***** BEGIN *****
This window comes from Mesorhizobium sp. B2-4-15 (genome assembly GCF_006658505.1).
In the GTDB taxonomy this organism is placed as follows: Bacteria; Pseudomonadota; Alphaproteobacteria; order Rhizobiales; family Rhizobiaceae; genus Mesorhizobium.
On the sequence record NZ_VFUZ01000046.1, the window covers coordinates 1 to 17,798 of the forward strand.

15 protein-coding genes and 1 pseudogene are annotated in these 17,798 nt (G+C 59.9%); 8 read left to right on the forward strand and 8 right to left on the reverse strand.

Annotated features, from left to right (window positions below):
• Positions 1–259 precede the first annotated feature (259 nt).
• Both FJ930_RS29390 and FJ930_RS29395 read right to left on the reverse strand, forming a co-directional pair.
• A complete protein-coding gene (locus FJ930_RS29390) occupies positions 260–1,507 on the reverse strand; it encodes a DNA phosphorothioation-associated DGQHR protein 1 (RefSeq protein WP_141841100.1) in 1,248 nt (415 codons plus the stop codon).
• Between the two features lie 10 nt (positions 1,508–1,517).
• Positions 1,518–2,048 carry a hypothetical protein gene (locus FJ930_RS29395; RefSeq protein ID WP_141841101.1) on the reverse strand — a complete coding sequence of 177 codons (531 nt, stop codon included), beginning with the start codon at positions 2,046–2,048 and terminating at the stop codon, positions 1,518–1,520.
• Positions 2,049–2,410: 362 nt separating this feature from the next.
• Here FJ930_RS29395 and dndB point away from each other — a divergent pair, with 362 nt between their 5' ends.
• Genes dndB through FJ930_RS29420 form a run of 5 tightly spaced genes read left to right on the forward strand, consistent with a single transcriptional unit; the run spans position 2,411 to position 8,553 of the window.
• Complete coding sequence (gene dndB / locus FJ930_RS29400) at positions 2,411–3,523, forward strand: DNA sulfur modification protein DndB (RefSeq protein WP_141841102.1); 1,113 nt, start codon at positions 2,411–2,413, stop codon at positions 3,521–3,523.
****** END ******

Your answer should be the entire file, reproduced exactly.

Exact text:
This window comes from Mesorhizobium sp. B2-4-15 (genome assembly GCF_006658505.1).
In the GTDB taxonomy this organism is placed as follows: Bacteria; Pseudomonadota; Alphaproteobacteria; order Rhizobiales; family Rhizobiaceae; genus Mesorhizobium.
On the sequence record NZ_VFUZ01000046.1, the window covers coordinates 1 to 17,798 of the forward strand.

15 protein-coding genes and 1 pseudogene are annotated in these 17,798 nt (G+C 59.9%); 8 read left to right on the forward strand and 8 right to left on the reverse strand.

Annotated features, from left to right (window positions below):
• Positions 1–259 precede the first annotated feature (259 nt).
• Both FJ930_RS29390 and FJ930_RS29395 read right to left on the reverse strand, forming a co-directional pair.
• A complete protein-coding gene (locus FJ930_RS29390) occupies positions 260–1,507 on the reverse strand; it encodes a DNA phosphorothioation-associated DGQHR protein 1 (RefSeq protein WP_141841100.1) in 1,248 nt (415 codons plus the stop codon).
• Between the two features lie 10 nt (positions 1,508–1,517).
• Positions 1,518–2,048 carry a hypothetical protein gene (locus FJ930_RS29395; RefSeq protein ID WP_141841101.1) on the reverse strand — a complete coding sequence of 177 codons (531 nt, stop codon included), beginning with the start codon at positions 2,046–2,048 and terminating at the stop codon, positions 1,518–1,520.
• Positions 2,049–2,410: 362 nt separating this feature from the next.
• Here FJ930_RS29395 and dndB point away from each other — a divergent pair, with 362 nt between their 5' ends.
• Genes dndB through FJ930_RS29420 form a run of 5 tightly spaced genes read left to right on the forward strand, consistent with a single transcriptional unit; the run spans position 2,411 to position 8,553 of the window.
• Complete coding sequence (gene dndB / locus FJ930_RS29400) at positions 2,411–3,523, forward strand: DNA sulfur modification protein DndB (RefSeq protein WP_141841102.1); 1,113 nt, start codon at positions 2,411–2,413, stop codon at positions 3,521–3,523.